coronavirus medical waste update

We’re here for our MERI customers and want to share this Coronavirus Medical Waste Update. It should help to clarify how to package infectious materials during this Covid-19 outbreak.

We are continuing to regularly service our customers. Please let us know if there are any schedule changes on your end.

Fact Sheet from Healthcare Waste Institute

MERI is active in discussions with the CDC through the Healthcare Waste Institute (HWI). This group is part of the National Waste & Recycling Association (NWRA). It specifically addresses safe practices for the handling and treatment of the coronavirus waste. Here is HWI’s fact sheet of answers to commonly asked questions.

Currently the CDC recommends treating the waste as normal regulated medical waste.

Keep in mind, MERI’s top priority is to protect its employees and customers from the spread of the virus. 

Our team places a high emphasis on the safe and healthy work environment. It is one of the reasons we’ve gone 10 years without a lost time injury. And, it’s a testament to the attention we pay to a safe work environment for our team.

What MERI Does on A Regular Basis

We are following best practices for handling, transporting and treating the medical waste we collect. Here are a few of the things we do on a regular basis:

  • Wash and disinfect the transport containers before they are returned to service.
  • Disinfect our vehicles.
  • Follow good hygiene. Wash hands and wear clean clothes.
  • Ensure the waste is handled and treated according to our permits.
  • Package the waste to ensure safe transportation and handling to the treatment facility.

MERI is taking extra measures to control the spread of the virus, including:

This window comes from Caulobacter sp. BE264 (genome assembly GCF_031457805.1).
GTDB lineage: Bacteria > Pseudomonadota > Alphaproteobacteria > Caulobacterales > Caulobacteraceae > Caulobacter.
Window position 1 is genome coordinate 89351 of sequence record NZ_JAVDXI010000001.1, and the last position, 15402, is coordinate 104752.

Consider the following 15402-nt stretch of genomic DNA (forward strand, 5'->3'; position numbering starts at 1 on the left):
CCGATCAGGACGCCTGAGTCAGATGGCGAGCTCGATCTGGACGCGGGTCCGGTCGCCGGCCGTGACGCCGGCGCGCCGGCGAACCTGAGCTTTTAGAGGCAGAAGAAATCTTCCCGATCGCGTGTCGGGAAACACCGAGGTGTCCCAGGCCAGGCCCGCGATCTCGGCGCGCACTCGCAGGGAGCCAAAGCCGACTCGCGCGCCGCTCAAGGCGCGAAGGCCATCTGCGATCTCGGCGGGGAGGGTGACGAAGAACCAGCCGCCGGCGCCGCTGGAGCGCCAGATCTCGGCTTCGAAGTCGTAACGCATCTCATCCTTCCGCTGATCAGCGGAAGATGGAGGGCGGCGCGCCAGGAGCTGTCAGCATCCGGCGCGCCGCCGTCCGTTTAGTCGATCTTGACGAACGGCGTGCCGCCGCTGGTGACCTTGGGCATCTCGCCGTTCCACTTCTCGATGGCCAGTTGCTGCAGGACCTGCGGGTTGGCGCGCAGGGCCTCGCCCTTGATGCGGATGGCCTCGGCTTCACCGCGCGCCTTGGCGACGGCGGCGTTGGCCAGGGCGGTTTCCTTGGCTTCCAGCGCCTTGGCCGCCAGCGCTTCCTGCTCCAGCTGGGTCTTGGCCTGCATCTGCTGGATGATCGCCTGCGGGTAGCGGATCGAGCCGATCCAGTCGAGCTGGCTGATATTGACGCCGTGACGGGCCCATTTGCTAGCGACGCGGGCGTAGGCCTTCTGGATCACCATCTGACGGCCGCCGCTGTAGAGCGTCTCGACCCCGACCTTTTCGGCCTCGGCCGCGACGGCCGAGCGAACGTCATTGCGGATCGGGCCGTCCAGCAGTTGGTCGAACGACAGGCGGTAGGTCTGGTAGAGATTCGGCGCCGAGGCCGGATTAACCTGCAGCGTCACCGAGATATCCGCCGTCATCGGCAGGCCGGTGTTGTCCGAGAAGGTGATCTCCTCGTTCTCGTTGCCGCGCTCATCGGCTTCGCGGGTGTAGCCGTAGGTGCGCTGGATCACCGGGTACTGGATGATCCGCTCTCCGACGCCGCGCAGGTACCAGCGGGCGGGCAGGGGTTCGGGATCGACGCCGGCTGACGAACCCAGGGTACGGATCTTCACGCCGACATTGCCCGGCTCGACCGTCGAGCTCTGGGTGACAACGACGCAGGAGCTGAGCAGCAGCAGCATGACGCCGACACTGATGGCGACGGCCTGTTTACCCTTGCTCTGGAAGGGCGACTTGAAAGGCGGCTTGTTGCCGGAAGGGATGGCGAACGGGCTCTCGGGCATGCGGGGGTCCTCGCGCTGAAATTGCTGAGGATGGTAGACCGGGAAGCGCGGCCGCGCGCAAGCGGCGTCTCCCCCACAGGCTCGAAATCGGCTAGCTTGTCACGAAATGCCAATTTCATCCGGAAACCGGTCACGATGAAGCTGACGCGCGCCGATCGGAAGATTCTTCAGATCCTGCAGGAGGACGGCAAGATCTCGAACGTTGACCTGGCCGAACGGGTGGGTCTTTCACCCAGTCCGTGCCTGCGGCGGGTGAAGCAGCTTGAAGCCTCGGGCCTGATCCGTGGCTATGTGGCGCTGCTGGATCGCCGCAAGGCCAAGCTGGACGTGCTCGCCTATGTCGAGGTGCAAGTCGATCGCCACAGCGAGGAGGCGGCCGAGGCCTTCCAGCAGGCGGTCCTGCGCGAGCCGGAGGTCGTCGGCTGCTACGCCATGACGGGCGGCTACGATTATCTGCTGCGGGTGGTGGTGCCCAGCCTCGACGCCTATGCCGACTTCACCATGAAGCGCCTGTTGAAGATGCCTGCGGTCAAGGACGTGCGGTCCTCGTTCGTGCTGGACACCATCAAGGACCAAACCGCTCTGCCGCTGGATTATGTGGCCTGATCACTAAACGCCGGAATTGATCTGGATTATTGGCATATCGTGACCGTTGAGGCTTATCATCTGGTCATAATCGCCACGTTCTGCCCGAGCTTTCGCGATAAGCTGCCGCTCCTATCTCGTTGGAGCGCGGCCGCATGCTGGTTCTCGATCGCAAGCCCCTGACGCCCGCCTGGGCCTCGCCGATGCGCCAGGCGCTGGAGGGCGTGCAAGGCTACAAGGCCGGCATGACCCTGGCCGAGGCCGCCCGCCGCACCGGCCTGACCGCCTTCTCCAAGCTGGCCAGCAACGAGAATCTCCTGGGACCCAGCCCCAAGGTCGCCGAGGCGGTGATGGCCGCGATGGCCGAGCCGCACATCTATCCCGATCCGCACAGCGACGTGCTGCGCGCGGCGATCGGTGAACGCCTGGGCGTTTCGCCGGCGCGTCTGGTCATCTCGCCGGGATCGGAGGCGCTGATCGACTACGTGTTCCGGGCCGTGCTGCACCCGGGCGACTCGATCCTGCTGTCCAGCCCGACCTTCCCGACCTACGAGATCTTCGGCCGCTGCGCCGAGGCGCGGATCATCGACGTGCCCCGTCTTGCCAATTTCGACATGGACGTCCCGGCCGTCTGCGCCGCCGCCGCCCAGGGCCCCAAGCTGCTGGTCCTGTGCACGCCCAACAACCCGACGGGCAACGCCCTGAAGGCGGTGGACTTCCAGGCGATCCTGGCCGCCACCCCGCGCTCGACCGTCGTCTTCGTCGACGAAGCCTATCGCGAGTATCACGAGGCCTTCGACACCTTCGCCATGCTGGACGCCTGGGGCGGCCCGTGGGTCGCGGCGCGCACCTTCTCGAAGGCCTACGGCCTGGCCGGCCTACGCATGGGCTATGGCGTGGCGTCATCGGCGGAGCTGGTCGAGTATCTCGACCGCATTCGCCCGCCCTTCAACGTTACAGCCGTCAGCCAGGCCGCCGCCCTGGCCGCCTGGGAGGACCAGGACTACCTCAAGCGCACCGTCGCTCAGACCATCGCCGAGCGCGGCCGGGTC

• Following access requirements our customers have in place to minimize exposure
  • Wearing appropriate PPE in those areas that require it.
  • Temporarily stopping the collection of blue wrap

To help ensure a safe environment for all who handle the waste, we need our customers to review the following three things with their staff:

  • Properly tie biohazard bags  Read our blog and watch the video below to tie a biohazard bag. Also, Click Here for a flyer about how to do properly package medical waste for shipment.
  • Ensure items that are put into the bag are medical waste. From time to time we find things like bed pans, titanium joints, rebar, construction debris, pumps, ventilators, hammers, steel trays, etc. in with the infectious waste.  Please DO NOT do this. These items must be in separate and not in with infectious waste.  coronavirus medical waste update media not to put in red bio bag
  • Make sure your biohazard bag meets ASTM D1709 standard. Biohazard/liner bag specifications are: 1.5 mil thickness biohazard plastic bag that meets ASTM D 1709 and 1922: 165 grams impact resistance and 480 grams tear resistance in both parallel and perpendicular planes.

As things seem to change by the day, MERI will keep you abreast of any new updates. You can read any changes on our blog. You can ask us to add you to an email list about this issue. Or, you can call us anytime.

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